Dew collected by a spider web. Photo by Andrew Evans.
January 7, 2022
By Andrew Evans, Conservation Grazing Associate
You may know that California is special for its unique climate and diverse range of habitats. The Mediterranean climate in the Central Coast Region, which is uncommon globally and characterized by wet winters and dry summers, is overlaid by cool fog on summer mornings that tends to clear out by midday. The entire California Coast, as well as a bit of Baja and Oregon, make up the California Floristic Province, one of the globe’s critical biodiversity hotspots. Biodiversity hotspots are regions classified as those with high levels of endemic plant species that have already lost at least 70% of their vegetation or habitat area.
Fog doesn’t provide water to plants, habitats, and landscapes in the same way as rain. It can’t drip water directly onto the ground on its own, but it does provide intense humidity. That daily morning blanket of humidity helps curb the dryness of our summer afternoons. The fog helps limit plants’ loss of water and some plants can even extract water from the fog.
For a plant struggling to thrive in seasonally dry ecosystems, any trick to tap into a water source gives it a leg up. While perennial grasses reach down with absurdly deep roots, other grasses get their water by reaching up. When our Grazing Program Manager, Claudio, and I walk through a pasture on an especially foggy morning, we emerge with soggy pants—every individual blade of grass and seed-head provides a surface for fog to condense on, which then catches a ride on our legs. When not soaking our jeans, that fog drip runs down the grass stalks and seeps into the soil, feeding the plant just enough to make it through the dry months.
Trees and shrubs have an even greater fog catching opportunity. Many shrubs and trees have adapted upturned or tilted leaves to avoid the harshest sun exposure, and these leaves are also primed to catch fog. When the leaves are tilted (go out and look at the leaves of an oak or coyote brush), the water will drip from their branches down to the soil and feed their roots. Some mornings, if you’re quiet enough, you can hear the sound of rain when it’s not raining. That’s the glorious manifestation of the fog drip.
Fog viewed from Peñon Peak. Photo by Andrew Evans.
Plants already make their own food. Imagine “making” your own water, too. That’s what the power of fog provides.
But while there is this wicked cool interaction between plants and fog, fog doesn’t reach everywhere, and even in areas where it does, the fog may not condense enough to be an effective source of water. In the Santa Lucia Range, that means the plant communities on peaks and ridges live a more parched life without that heaven-sent sky drip that the low-lying communities are soaked in.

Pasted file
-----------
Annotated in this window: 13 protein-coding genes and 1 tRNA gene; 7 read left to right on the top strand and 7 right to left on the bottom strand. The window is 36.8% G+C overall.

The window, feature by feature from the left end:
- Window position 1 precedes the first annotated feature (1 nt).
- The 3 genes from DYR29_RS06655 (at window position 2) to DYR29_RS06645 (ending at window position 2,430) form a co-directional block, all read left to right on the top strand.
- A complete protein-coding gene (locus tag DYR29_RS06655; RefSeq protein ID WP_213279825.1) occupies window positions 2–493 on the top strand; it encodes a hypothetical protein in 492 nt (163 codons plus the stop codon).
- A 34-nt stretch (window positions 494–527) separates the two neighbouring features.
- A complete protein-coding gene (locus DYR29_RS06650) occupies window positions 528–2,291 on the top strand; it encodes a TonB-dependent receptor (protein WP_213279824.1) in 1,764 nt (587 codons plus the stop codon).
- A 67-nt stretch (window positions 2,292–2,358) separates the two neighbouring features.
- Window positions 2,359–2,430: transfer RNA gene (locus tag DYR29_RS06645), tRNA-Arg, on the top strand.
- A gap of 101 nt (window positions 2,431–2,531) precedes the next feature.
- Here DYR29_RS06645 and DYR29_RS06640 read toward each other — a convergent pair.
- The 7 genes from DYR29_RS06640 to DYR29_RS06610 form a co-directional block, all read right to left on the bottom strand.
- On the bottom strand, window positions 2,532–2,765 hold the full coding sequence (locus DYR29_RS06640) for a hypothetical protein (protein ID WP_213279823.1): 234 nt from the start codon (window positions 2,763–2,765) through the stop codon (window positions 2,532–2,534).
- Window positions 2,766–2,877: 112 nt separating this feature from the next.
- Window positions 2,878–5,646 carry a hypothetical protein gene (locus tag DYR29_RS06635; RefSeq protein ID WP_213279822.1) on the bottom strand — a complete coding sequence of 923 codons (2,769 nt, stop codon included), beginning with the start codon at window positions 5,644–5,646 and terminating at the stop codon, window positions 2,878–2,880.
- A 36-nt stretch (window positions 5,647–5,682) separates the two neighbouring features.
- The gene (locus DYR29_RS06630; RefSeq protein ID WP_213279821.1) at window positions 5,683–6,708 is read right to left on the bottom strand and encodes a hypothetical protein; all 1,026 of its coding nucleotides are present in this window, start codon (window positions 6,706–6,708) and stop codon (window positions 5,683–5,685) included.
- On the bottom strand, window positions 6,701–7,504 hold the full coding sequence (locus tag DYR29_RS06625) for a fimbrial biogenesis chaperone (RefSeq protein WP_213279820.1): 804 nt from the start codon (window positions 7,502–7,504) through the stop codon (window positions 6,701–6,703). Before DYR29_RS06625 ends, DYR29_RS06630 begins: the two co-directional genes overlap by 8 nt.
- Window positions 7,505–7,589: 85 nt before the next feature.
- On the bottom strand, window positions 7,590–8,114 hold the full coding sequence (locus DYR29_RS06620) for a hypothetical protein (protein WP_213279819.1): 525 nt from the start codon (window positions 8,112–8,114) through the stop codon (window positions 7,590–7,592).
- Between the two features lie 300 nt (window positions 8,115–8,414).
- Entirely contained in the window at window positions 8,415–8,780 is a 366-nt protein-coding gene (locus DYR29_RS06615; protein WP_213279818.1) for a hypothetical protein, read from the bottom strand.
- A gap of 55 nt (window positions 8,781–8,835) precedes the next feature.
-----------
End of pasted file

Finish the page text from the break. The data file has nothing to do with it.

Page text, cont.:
The variable fog coverage helps create a diverse landscape, some habitats within its misty reach and others just outside. Creating a mosaic of climate factors, fog exaggerates our heterogeneous (different between locations) resource availability, and therefore encourages different plant assemblages (species present in a given spot) between closely neighboring habitats.
Peñon Peak is an excellent example. The Conservation Grazing Program’s herd of 98 cows rotated around Peñon throughout the summer of 2021, so we witnessed the fog fill and empty the bowl-like valley below day after day.
Fog rarely blew over the peak itself, so there was only enough water to support grass communities at the top. But as we shuffled down the Western-facing slopes, we and the cows began to pass through brushy chaparral and then into fully canopied oak woodlands with lace lichen (another species that sponges up fog) swaying from the branches. The gradient of fog creates an ecotone along the Peñon slopes where oat, Danthonia, and Elymus grasses live right above lupines, coyote brush, and manzanita, which live above oaks and eventually redwoods at the valley floors. Where else can you see such an exemplary gradient of moisture-driven biodiversity?
Fog is also a key to survival for the endangered Smith’s blue butterfly, which is endemic to the Central Coast of California and depends entirely on just two species of buckwheat (Eriogonum latifolium and Eriogonum parvifolium). Buckwheat is coastal and only grows on bluffs and slopes with ample soil drainage and moist maritime air. That’s fog! The tendrils of fog that reach into the Carmel Valley allow the coastal buckwheat to grow on The Preserve, creating critical habitat for the Smith’s blue butterfly.
Why is the Central Coast of California a biodiversity hotspot? Fog is a big contributor. Its interaction with the landscape creates unique microclimates for our uniquely adapted plant species, all the while giving us cozy mornings and spectacular views. It’s one of the things that makes the Santa Lucia Range and the Central Coast particularly special.